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Is What Happens To Oedipus Fair? Are We Supposed To Respect Him? Would

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Sophocles uses a mixture of both visual and emotional imagery to create the morally questioning, Greek tragedy Ð''Oedipus Tyrannos'. He presents the audience with an intense drama, which addresses the reality and importance of the gods that the Greeks fervently believed in. The play also forces the audience to ask themselves if there is such a concept as fate.

From the very beginning of Oedipus, it is made clear "that his destiny be one of fate and worse". The irony is that Oedipus unknowingly repeatedly predicts his own fate: "It was I who called down these curses on that man." Oedipus has unconsciously married his mother and killed his father, just as the Oracle predicted. Fate is proven to be unavoidable to Oedipus as the play shows a devout belief in the Greek gods. The Gods are seen as both "protectors" and "punishers", who can "turn fate back away". The gods are shown to have power over everything and everyone, and whoever ignores them will be cursed by the "darts no one escapes". Oedipus is one of these people who is seen to have ignored the gods' warnings and therefore has brought a curse upon himself, and all those around him: "Nothing grows in the earth, nothing in the wombs of the women." With the idea of fate comes the question of fairness. Does Oedipus deserve his pitiful destiny and if it was so pre-decided then why? It was yet again the God's powers.

It may be difficult to avoid pitying Oedipus, as despite his obvious sins, he is shown to be a respectable and honest man: "I bear more pain for the people than for my own soul". Sophocles uses irony to increase your growing pity for Oedipus as he searches for the Ð''abomination' that is soon to be revealed as none other than himself: "That man must reveal himself to me". Oedipus is frantic to find the killer of Laios (his real father) so as to save the city from the "hateful plague" that the gods have brought upon them. When Oedipus gouges out his own eyes, the difference between visual sight and insight is clearly represented: "Light, let this be the last time I look on you". Oedipus cannot bear to see the destruction that he has brought upon his family. "Would the sight of my children have been pleasant?" he asks himself, now left in the depths of shame. Due to the severe punishment that Oedipus inflicts upon himself it makes it difficult for one not to have respect and sympathy for him, as we are constantly reminded that he is "ill fated".

There is an alternative expected reaction from the audience and that is to blame Oedipus, and to take little or no pity on him. He is given many warnings and he often chooses to ignore them. "Do I have to listen to any more?" He refuses to hear the truth or listen to the prophet's warnings, stubbornly claiming to "have nothing to learn". The prophet Teiresias rightly points out: "You look with your eyes but can't even see where your going Ð'- what troubles lie ahead." Oedipus is seen as "Shirking the oracles", running away from his destiny, and in doing so somehow making his futures pain both greater and more certain. "But Polybos takes these oracles down to Hades with him. They are worth nothing." Oedipus' blatant disregard to hear the truth about himself could be seen to be both ignorant and arrogant, and his reactions to the prophet's wise words are often ill-judged and hasty; as he passes them off as "moronic words". Oedipus refuses to heed the prophet's warnings and because of his inability to take heed of them, he is damned by those around him: "let a bad fate chew him to bits."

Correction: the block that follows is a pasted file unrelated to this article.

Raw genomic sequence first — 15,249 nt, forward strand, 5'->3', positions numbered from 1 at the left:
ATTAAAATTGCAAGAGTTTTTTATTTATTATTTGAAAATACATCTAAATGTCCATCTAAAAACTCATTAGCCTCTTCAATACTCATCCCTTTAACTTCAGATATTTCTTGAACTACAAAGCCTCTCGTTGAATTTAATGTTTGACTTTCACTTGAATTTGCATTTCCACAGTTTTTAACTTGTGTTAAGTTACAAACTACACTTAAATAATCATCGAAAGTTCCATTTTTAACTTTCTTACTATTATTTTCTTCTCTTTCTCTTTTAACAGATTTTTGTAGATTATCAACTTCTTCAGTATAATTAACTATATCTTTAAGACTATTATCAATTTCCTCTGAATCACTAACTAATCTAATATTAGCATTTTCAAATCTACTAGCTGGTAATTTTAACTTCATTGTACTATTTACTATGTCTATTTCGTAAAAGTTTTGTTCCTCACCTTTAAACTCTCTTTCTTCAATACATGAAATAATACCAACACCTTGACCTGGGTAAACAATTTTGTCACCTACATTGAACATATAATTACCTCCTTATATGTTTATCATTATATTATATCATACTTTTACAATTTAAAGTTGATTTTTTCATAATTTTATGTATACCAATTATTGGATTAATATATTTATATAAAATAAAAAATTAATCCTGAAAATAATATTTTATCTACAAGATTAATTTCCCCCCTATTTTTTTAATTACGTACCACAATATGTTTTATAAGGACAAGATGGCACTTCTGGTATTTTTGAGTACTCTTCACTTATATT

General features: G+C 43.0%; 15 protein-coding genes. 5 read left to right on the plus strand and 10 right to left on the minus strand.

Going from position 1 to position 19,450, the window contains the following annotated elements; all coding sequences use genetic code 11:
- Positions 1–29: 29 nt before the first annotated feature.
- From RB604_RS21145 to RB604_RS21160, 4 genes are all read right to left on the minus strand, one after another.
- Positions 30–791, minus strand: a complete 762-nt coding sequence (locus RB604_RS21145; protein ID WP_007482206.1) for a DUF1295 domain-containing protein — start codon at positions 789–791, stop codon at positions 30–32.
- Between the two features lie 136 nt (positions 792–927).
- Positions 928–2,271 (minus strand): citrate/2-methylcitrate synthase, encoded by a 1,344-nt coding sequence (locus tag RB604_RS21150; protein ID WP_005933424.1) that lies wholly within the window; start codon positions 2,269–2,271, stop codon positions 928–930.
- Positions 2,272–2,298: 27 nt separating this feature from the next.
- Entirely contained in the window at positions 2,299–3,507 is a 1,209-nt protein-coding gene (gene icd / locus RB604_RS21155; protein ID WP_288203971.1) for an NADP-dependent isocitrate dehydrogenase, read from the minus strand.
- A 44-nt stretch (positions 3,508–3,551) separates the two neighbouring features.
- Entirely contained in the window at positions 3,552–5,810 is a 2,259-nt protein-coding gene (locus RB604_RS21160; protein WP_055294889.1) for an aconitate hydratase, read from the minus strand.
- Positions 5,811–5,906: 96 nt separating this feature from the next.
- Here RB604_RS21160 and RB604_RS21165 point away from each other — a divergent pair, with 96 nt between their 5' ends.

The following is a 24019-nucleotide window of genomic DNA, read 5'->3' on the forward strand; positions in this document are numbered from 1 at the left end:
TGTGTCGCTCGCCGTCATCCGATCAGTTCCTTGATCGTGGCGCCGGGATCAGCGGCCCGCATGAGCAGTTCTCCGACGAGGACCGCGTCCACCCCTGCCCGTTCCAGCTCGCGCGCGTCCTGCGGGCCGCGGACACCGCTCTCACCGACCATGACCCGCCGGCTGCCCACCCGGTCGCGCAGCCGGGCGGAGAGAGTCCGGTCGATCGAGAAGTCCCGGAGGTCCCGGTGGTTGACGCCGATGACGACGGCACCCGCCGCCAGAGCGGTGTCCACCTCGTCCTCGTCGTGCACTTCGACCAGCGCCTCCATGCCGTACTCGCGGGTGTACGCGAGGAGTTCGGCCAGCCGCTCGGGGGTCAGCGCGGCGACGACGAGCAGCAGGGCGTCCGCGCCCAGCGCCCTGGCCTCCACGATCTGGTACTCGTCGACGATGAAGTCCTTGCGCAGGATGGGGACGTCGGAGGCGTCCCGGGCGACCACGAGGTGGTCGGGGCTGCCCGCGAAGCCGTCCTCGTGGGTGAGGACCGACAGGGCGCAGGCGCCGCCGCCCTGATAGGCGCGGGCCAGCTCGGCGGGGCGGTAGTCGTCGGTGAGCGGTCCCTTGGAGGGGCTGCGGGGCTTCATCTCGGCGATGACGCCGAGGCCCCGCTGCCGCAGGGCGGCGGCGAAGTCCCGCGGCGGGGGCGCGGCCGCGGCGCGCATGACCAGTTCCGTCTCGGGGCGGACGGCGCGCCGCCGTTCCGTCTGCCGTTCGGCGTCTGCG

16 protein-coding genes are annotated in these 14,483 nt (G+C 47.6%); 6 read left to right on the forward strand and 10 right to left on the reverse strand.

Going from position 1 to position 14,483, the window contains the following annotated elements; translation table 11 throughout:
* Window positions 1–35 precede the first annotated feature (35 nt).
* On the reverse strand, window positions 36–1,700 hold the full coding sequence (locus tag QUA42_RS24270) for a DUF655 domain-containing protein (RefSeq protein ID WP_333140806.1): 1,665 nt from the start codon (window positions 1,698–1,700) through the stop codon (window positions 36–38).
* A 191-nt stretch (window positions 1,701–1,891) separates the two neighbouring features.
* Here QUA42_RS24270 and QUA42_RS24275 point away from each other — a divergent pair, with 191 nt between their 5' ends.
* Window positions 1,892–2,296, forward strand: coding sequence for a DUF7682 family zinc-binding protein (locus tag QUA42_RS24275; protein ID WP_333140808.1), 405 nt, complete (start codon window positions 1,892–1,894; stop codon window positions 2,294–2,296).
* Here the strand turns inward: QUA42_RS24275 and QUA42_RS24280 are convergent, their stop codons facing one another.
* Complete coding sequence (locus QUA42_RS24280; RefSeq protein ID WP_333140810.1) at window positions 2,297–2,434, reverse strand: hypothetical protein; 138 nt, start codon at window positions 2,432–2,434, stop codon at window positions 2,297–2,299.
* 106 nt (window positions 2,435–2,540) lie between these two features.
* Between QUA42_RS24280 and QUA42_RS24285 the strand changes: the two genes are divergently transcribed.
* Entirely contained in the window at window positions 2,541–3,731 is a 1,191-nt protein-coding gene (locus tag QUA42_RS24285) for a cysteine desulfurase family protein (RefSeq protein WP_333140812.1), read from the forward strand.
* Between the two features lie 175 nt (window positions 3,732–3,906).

Due to the fact that Ð''Oedipus Tyrannos' is a typical Greek tragedy on which most other tragedies are based, the audience is prepared for the sorrowful ending that befalls upon Oedipus. They would have had a greater respect for him to begin with as he is a leader, and therefore of course their disappointment could be as equally great. When Sophocles wrote this play in 429 BC, the Greek audience to whom it would have been performed to would not have been shocked either, but their reactions to Oedipus' behaviour would have been less sympathetic due to their belief that one should listen to the Gods. The Greeks believed greatly in the gods just as this play reflects, this enhances the feeling of being disappointed with Oedipus. He appears to have been "reckless": after all, as Oedipus says himself, "only a bad man would ignore what the God says". Yet he does: he blames Kreon and Tyressias who informed them of the truth and labels them liars. At every interval in the play, the characters pray to the gods for their help and blessings. This would be appropriate because this play was originally performed at a religious festival. It is only in the gods that the Greeks hold all their faith; they beg them to "defend us, give us strength to drive out the pollution". Ironically, Oedipus is, in fact, this Ð''pollution' and Sophocles again informs the audience that Oedipus' fate is irreversible, the god's decisions "always there, around him, encircling, tightening".

Sophocles uses the chorus to represent the audience and reflect their thoughts and emotions. The chorus is shown to respect and admire Oedipus, saying "he was good to the city" and therefore they cannot believe that he is evil. It is perhaps because they respect Oedipus so much, and because of their refusal to believe that



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